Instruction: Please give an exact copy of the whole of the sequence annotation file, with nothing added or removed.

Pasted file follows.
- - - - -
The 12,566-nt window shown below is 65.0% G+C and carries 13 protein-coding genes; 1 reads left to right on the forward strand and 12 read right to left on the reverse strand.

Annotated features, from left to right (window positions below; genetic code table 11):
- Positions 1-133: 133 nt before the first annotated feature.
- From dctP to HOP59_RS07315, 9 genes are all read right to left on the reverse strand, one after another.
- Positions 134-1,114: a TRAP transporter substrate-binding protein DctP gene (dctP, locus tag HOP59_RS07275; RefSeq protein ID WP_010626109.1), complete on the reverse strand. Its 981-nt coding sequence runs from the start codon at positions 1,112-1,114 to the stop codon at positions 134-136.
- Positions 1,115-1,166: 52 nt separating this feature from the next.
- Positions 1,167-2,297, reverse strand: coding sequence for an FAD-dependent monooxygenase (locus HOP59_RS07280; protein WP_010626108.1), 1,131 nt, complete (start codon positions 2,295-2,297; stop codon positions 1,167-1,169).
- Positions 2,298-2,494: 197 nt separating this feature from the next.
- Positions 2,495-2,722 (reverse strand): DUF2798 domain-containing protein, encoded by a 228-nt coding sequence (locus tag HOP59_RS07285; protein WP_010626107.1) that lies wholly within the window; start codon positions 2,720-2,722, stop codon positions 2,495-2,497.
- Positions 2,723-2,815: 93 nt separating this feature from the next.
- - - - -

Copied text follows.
The 12,566-nt window shown below is 65.0% G+C and carries 13 protein-coding genes; 1 reads left to right on the forward strand and 12 read right to left on the reverse strand.

Annotated features, from left to right (window positions below; genetic code table 11):
- Positions 1-133: 133 nt before the first annotated feature.
- From dctP to HOP59_RS07315, 9 genes are all read right to left on the reverse strand, one after another.
- Positions 134-1,114: a TRAP transporter substrate-binding protein DctP gene (dctP, locus tag HOP59_RS07275; RefSeq protein ID WP_010626109.1), complete on the reverse strand. Its 981-nt coding sequence runs from the start codon at positions 1,112-1,114 to the stop codon at positions 134-136.
- Positions 1,115-1,166: 52 nt separating this feature from the next.
- Positions 1,167-2,297, reverse strand: coding sequence for an FAD-dependent monooxygenase (locus HOP59_RS07280; protein WP_010626108.1), 1,131 nt, complete (start codon positions 2,295-2,297; stop codon positions 1,167-1,169).
- Positions 2,298-2,494: 197 nt separating this feature from the next.
- Positions 2,495-2,722 (reverse strand): DUF2798 domain-containing protein, encoded by a 228-nt coding sequence (locus tag HOP59_RS07285; protein WP_010626107.1) that lies wholly within the window; start codon positions 2,720-2,722, stop codon positions 2,495-2,497.
- Positions 2,723-2,815: 93 nt separating this feature from the next.